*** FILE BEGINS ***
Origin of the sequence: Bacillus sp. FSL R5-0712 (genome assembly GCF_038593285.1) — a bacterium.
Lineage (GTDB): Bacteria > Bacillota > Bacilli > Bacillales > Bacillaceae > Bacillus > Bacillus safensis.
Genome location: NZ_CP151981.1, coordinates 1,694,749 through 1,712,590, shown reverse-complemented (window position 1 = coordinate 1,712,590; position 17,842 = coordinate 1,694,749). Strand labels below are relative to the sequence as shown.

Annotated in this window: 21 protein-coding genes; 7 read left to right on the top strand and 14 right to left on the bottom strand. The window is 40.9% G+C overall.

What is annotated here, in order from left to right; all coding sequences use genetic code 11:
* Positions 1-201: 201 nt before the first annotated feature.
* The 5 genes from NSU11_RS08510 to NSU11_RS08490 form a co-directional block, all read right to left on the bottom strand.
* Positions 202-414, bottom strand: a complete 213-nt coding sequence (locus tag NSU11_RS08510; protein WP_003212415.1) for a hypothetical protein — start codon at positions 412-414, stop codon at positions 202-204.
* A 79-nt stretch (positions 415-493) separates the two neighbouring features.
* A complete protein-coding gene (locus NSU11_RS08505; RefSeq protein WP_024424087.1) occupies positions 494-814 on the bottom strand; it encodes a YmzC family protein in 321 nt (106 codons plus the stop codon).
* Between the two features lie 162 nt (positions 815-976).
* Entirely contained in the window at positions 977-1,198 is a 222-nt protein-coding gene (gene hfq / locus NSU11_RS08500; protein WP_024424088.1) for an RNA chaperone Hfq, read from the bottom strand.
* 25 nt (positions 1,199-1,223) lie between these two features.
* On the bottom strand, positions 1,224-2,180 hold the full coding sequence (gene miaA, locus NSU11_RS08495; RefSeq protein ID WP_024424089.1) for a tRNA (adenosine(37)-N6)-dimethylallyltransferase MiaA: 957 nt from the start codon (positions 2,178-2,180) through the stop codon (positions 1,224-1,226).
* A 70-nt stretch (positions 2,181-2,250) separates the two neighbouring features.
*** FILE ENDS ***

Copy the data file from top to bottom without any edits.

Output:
Origin of the sequence: Bacillus sp. FSL R5-0712 (genome assembly GCF_038593285.1) — a bacterium.
Lineage (GTDB): Bacteria > Bacillota > Bacilli > Bacillales > Bacillaceae > Bacillus > Bacillus safensis.
Genome location: NZ_CP151981.1, coordinates 1,694,749 through 1,712,590, shown reverse-complemented (window position 1 = coordinate 1,712,590; position 17,842 = coordinate 1,694,749). Strand labels below are relative to the sequence as shown.

Annotated in this window: 21 protein-coding genes; 7 read left to right on the top strand and 14 right to left on the bottom strand. The window is 40.9% G+C overall.

What is annotated here, in order from left to right; all coding sequences use genetic code 11:
* Positions 1-201: 201 nt before the first annotated feature.
* The 5 genes from NSU11_RS08510 to NSU11_RS08490 form a co-directional block, all read right to left on the bottom strand.
* Positions 202-414, bottom strand: a complete 213-nt coding sequence (locus tag NSU11_RS08510; protein WP_003212415.1) for a hypothetical protein — start codon at positions 412-414, stop codon at positions 202-204.
* A 79-nt stretch (positions 415-493) separates the two neighbouring features.
* A complete protein-coding gene (locus NSU11_RS08505; RefSeq protein WP_024424087.1) occupies positions 494-814 on the bottom strand; it encodes a YmzC family protein in 321 nt (106 codons plus the stop codon).
* Between the two features lie 162 nt (positions 815-976).
* Entirely contained in the window at positions 977-1,198 is a 222-nt protein-coding gene (gene hfq / locus NSU11_RS08500; protein WP_024424088.1) for an RNA chaperone Hfq, read from the bottom strand.
* 25 nt (positions 1,199-1,223) lie between these two features.
* On the bottom strand, positions 1,224-2,180 hold the full coding sequence (gene miaA, locus NSU11_RS08495; RefSeq protein ID WP_024424089.1) for a tRNA (adenosine(37)-N6)-dimethylallyltransferase MiaA: 957 nt from the start codon (positions 2,178-2,180) through the stop codon (positions 1,224-1,226).
* A 70-nt stretch (positions 2,181-2,250) separates the two neighbouring features.